Aid For Japan was committed to supporting the orphans of the 3rd March 2011 tsunami. We gave them a UK support network and a platform for them to share their stories about how they survived, coped with collective grief, and thrived.

Our History


Ten years on since the disaster and we are still in contact with the orphans who have grown up into amazing young adults. Although this marked the charity’s ten year anniversary it came during the global Covid-19 pandemic. We were not able to travel to and from Japan, so we held an Online Cultural Fair showcasing Japanese culture to raise awareness.


We organised a trip with the children to Yokohama Fireworks Festival, held English lessons, took part in traditional Japanese craft- workshop and visited a marine museum. We also went to the beach and played the traditional Japanese game of suikawari – to strike a watermelon!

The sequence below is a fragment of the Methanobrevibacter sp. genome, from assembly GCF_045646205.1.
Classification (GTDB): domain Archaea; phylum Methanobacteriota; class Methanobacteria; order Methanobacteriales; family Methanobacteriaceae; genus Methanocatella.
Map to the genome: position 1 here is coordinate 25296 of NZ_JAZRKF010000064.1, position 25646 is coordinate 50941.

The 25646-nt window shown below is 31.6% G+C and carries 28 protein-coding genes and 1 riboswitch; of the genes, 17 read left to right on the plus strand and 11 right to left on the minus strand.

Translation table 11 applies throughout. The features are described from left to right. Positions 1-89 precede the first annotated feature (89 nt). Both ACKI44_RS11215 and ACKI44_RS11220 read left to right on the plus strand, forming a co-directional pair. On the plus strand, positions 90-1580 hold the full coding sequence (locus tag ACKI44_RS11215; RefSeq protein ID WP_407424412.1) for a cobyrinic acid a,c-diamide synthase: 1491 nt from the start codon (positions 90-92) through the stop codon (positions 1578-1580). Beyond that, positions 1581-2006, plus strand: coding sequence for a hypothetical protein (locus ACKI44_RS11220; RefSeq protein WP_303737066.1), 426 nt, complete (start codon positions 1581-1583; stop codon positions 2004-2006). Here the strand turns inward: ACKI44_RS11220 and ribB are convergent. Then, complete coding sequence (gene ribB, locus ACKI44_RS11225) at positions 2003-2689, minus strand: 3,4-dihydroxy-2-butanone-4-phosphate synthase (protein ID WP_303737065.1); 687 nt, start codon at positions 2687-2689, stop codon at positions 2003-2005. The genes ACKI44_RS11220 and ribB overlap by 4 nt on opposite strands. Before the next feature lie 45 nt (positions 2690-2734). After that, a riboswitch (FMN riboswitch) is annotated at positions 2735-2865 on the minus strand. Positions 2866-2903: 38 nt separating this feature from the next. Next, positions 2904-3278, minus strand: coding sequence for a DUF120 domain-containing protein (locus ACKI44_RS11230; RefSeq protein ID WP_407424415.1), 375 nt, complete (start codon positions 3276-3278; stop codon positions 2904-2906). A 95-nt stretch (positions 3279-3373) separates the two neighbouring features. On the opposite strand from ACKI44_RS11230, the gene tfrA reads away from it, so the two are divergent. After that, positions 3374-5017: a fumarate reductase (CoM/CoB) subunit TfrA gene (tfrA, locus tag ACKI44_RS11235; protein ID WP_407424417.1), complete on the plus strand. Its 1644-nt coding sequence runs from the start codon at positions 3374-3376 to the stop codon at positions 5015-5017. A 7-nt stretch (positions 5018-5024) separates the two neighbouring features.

Credits: Film by Cordelia Lawler


We ran a summer residential course in Kiyosato, Japan with some of the children in care at KEEP School. The project involved several activities, including creating a song in English and Japanese, learning different cultural etiquette and outdoor activities such as hiking.


The Great East Japan Earthquake struck on 11th March 2011 at 14:46 JST.

Upon learning about the devastation, the charity was founded by Akemi Tanaka, a Japanese language and cultural lecturer living in England. She went to Japan to visit orphanages in the area over several years to see if any children needed our support.